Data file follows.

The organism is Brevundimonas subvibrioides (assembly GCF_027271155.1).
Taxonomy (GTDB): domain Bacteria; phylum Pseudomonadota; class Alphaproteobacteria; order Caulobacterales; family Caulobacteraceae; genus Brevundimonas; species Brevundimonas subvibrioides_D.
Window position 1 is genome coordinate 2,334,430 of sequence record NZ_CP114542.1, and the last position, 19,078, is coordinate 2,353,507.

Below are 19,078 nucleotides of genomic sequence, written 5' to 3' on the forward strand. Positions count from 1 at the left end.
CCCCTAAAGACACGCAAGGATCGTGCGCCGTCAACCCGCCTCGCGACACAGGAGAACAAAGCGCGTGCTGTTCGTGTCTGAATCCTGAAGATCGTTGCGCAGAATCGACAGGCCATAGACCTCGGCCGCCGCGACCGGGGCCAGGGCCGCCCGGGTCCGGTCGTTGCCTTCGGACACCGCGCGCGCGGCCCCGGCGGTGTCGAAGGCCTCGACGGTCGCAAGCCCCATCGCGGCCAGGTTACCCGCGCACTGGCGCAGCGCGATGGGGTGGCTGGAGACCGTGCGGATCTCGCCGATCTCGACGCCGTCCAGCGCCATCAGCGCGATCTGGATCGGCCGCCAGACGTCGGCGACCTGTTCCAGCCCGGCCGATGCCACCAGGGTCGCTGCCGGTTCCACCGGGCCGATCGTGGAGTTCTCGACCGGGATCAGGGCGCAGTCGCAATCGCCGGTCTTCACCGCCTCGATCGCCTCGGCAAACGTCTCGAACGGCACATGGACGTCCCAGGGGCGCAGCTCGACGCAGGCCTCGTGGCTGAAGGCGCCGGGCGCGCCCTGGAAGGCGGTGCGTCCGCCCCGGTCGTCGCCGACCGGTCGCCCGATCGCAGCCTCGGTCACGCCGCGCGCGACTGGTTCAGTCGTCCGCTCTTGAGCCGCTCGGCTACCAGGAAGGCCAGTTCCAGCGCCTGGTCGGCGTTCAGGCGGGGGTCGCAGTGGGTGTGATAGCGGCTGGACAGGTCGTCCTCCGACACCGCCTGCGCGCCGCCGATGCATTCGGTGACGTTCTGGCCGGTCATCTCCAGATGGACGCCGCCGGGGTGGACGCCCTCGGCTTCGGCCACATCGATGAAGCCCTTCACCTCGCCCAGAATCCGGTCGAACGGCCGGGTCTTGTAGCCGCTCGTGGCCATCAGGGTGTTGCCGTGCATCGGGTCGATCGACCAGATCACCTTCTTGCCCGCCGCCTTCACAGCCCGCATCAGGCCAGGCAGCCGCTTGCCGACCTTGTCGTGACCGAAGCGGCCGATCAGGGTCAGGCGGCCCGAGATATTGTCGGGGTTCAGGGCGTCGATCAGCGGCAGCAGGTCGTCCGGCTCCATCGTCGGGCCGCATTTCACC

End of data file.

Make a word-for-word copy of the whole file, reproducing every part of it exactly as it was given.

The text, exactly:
The organism is Brevundimonas subvibrioides (assembly GCF_027271155.1).
Taxonomy (GTDB): domain Bacteria; phylum Pseudomonadota; class Alphaproteobacteria; order Caulobacterales; family Caulobacteraceae; genus Brevundimonas; species Brevundimonas subvibrioides_D.
Window position 1 is genome coordinate 2,334,430 of sequence record NZ_CP114542.1, and the last position, 19,078, is coordinate 2,353,507.

Below are 19,078 nucleotides of genomic sequence, written 5' to 3' on the forward strand. Positions count from 1 at the left end.
CCCCTAAAGACACGCAAGGATCGTGCGCCGTCAACCCGCCTCGCGACACAGGAGAACAAAGCGCGTGCTGTTCGTGTCTGAATCCTGAAGATCGTTGCGCAGAATCGACAGGCCATAGACCTCGGCCGCCGCGACCGGGGCCAGGGCCGCCCGGGTCCGGTCGTTGCCTTCGGACACCGCGCGCGCGGCCCCGGCGGTGTCGAAGGCCTCGACGGTCGCAAGCCCCATCGCGGCCAGGTTACCCGCGCACTGGCGCAGCGCGATGGGGTGGCTGGAGACCGTGCGGATCTCGCCGATCTCGACGCCGTCCAGCGCCATCAGCGCGATCTGGATCGGCCGCCAGACGTCGGCGACCTGTTCCAGCCCGGCCGATGCCACCAGGGTCGCTGCCGGTTCCACCGGGCCGATCGTGGAGTTCTCGACCGGGATCAGGGCGCAGTCGCAATCGCCGGTCTTCACCGCCTCGATCGCCTCGGCAAACGTCTCGAACGGCACATGGACGTCCCAGGGGCGCAGCTCGACGCAGGCCTCGTGGCTGAAGGCGCCGGGCGCGCCCTGGAAGGCGGTGCGTCCGCCCCGGTCGTCGCCGACCGGTCGCCCGATCGCAGCCTCGGTCACGCCGCGCGCGACTGGTTCAGTCGTCCGCTCTTGAGCCGCTCGGCTACCAGGAAGGCCAGTTCCAGCGCCTGGTCGGCGTTCAGGCGGGGGTCGCAGTGGGTGTGATAGCGGCTGGACAGGTCGTCCTCCGACACCGCCTGCGCGCCGCCGATGCATTCGGTGACGTTCTGGCCGGTCATCTCCAGATGGACGCCGCCGGGGTGGACGCCCTCGGCTTCGGCCACATCGATGAAGCCCTTCACCTCGCCCAGAATCCGGTCGAACGGCCGGGTCTTGTAGCCGCTCGTGGCCATCAGGGTGTTGCCGTGCATCGGGTCGATCGACCAGATCACCTTCTTGCCCGCCGCCTTCACAGCCCGCATCAGGCCAGGCAGCCGCTTGCCGACCTTGTCGTGACCGAAGCGGCCGATCAGGGTCAGGCGGCCCGAGATATTGTCGGGGTTCAGGGCGTCGATCAGCGGCAGCAGGTCGTCCGGCTCCATCGTCGGGCCGCATTTCACC